Last time, I posted a Japan Thrival Guide on what to do before, after, and while in Japan. I think as a JET who’s been in Japan for 3 years, there are some things I wish I knew before coming on. A new country means lots of changes, but we also shouldn’t forget some of our own values in the process. I’ve spoken with previous JETs about what advice they wish they had or should have taken with high hopes this can give advice for moving to Japan to JET or English teachers.
1. Pack what you REALLY, REALLY like
If you absolutely cannot survive without Sour Patch Kids, bring a few packets, but don’t bring your entire kitchen. Foreign goods may be more expensive in Japan, but you can check Amazon Japan to see if they have your favorite beauty products, electronics, etc. By the way, electronics are super cheap in Japan compared to other Asian countries! Winning!
Also, most people overlook this, but as a woman, I find myself hating on Japanese bras because they’re teeny and stuffed full of padding. If you’re well endowed in your rear end or bust, bring a lot of underwear.
2. Be prepared to drive
It never hurts to get your International Driver’s Permit. There may be a situation where you have to drive a drunk coworker or friend home in their car or just an emergency situation. IDPs are usually inexpensive and great to have.
3. Learn how to budget
Most of us get paid once a month so it’s good to have your finances in check and learn what you spend and where it goes. Some JETs go over the top with expenditures and end up eating Cup Noodles until the end of the month. Yikes…
4. Know all the great websites for cheap shipping or easy access to foreign goods
One of my favorites while in Japan has been: www.iherb.com. This wonderful website has been a life saver with its $4.00 international shipping on everything! It’s the best value for your money. You can find almost anything on there from herbal supplements to food.
Another favorite has been The Flying Pig.This is a great way to get cheese in Japan from Costco. Granted you can’t go to the grocery store and get it right then and there, but the shipping is quick and painless.
5. Learn to love yourself
I find this to be one of the most relevant pieces of advice I can give. Once upon a time, I was considered attractive in America. I’m tall and tan and have been described as “exotic.” In Japan, I was no longer beautiful, but too tall, too tan, too strong, too fat. My self-esteem took a huge hit and I started to feel ugly and down on myself. Don’t EVER let others dictate how you should feel about yourself! You’re amazing, unique, and wonderful. Look in the mirror and know you are the author of your self-worth. If you’re interested in what the standards of beauty are in Japan, check out my guest post Are You Attractive in Japan.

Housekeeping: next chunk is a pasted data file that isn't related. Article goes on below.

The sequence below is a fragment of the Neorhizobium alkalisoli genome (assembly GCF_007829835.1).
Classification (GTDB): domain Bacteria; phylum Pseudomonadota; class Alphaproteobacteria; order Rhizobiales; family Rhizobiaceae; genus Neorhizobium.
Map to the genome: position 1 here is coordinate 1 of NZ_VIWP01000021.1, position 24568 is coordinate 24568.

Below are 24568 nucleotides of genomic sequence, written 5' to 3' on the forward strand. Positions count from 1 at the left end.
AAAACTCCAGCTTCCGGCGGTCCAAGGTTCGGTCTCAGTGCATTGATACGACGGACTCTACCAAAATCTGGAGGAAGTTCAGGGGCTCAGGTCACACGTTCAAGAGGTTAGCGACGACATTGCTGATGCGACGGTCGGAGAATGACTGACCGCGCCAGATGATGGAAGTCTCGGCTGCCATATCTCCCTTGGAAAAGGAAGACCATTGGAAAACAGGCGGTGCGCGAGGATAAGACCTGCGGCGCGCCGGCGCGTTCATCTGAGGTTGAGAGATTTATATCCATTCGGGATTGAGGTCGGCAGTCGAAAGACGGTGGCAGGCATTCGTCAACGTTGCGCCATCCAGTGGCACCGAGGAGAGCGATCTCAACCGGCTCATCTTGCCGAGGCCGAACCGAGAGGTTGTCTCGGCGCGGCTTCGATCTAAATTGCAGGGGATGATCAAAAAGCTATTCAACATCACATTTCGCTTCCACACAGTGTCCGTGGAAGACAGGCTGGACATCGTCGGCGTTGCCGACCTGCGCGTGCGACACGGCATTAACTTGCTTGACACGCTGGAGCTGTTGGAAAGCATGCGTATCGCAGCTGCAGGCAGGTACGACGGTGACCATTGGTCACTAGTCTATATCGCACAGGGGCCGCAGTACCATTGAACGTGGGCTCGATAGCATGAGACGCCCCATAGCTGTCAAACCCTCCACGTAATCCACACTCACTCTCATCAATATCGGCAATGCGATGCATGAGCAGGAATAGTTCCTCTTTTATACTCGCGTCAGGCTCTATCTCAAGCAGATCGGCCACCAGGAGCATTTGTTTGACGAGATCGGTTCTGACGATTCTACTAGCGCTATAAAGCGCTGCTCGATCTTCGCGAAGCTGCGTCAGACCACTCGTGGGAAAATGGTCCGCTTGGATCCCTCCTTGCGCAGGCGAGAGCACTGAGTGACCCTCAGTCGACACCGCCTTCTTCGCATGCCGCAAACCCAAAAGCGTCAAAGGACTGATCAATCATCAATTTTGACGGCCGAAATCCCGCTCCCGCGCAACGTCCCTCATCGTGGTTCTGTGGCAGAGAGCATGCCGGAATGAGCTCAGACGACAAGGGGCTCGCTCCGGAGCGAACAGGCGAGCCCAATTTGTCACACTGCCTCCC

6. You will deal with racism
A lot of us have been lucky to dodge this bullet and don’t come into Japan with the mindset people here are racist pigs. They’re not. Wherever you go there will be racism. Even in America, we have the ethnocentric, ignorant idiots who don’t care about others. The racism here is a bit more subtle. For example, I have seen establishments that say, “No Americans.” Others have been denied housing for being a foreigner and carrying the stigma, “foreigners are loud, unruly, and disrespectful.” It’s important to recognize it can happen. If it does, act with poise and rationality. Sometimes there’s nothing you can do. You just have to let it go. Check out some of the difficulties Japan poses to foreigners here.
7. You’re not going to like everyone you meet
The truth is, you’re not going to like or get along with everyone you meet. Some JETs can be downright cliquey and you’ll feel like the odd one out. Don’t feel pressured to bond if you don’t like the person but always treat them with courtesy and respect. You may also be at a school where the atmosphere screams Debbie Downer and no one talks to you or you feel ignored. Talk to someone about it. You can’t change others, but you can control how you feel.
8. Get down with your bad self
There will be lonely days and nights. You’ll get homesick and wish you could go home. Find out how to get involved in your community, do some volunteer work, or get a new hobby and polish and old one. JET is all about exploring you and testing your limits. It’s about discovering a different part of yourself and developing your best self!
9. Don’t change the culture
Don’t come here thinking you’ll be a savior and expose people to their “wrong ways”. This is a cultural exchange. Learn the culture and understand where they’re coming from. You don’t have to like or accept it or change into being Japanese, but realize they’ve been doing some things a certain way for thousands of years and it still works. If it didn’t why are they still here?
10. Sometimes your job is going to suck
Not every day will be roses and unicorns. Some days the kids will be awful, or you’ll have a class you hate or a teacher you don’t get along with. Take these days to appreciate the good ones and don’t focus on it. I love my job and working with high school students, but kids will be kids. They’ll want to push your buttons and see how far they can take it.